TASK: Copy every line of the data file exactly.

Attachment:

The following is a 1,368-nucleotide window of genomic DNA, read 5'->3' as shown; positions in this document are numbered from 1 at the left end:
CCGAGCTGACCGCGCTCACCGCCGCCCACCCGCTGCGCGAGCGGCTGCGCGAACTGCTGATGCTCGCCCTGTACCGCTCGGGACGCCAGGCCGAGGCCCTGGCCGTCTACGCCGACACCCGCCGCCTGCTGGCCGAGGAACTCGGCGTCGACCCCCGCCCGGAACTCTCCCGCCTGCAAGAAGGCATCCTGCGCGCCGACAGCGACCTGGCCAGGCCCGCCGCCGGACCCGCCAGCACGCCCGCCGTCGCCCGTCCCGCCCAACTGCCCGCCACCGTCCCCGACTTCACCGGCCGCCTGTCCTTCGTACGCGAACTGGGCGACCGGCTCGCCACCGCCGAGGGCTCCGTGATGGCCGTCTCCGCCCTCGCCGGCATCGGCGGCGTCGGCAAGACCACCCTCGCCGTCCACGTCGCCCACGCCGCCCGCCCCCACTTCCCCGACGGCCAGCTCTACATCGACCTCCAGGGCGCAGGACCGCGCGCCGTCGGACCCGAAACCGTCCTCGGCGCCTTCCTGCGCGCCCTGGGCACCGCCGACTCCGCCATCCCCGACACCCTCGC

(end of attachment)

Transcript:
The following is a 1,368-nucleotide window of genomic DNA, read 5'->3' as shown; positions in this document are numbered from 1 at the left end:
CCGAGCTGACCGCGCTCACCGCCGCCCACCCGCTGCGCGAGCGGCTGCGCGAACTGCTGATGCTCGCCCTGTACCGCTCGGGACGCCAGGCCGAGGCCCTGGCCGTCTACGCCGACACCCGCCGCCTGCTGGCCGAGGAACTCGGCGTCGACCCCCGCCCGGAACTCTCCCGCCTGCAAGAAGGCATCCTGCGCGCCGACAGCGACCTGGCCAGGCCCGCCGCCGGACCCGCCAGCACGCCCGCCGTCGCCCGTCCCGCCCAACTGCCCGCCACCGTCCCCGACTTCACCGGCCGCCTGTCCTTCGTACGCGAACTGGGCGACCGGCTCGCCACCGCCGAGGGCTCCGTGATGGCCGTCTCCGCCCTCGCCGGCATCGGCGGCGTCGGCAAGACCACCCTCGCCGTCCACGTCGCCCACGCCGCCCGCCCCCACTTCCCCGACGGCCAGCTCTACATCGACCTCCAGGGCGCAGGACCGCGCGCCGTCGGACCCGAAACCGTCCTCGGCGCCTTCCTGCGCGCCCTGGGCACCGCCGACTCCGCCATCCCCGACACCCTCGC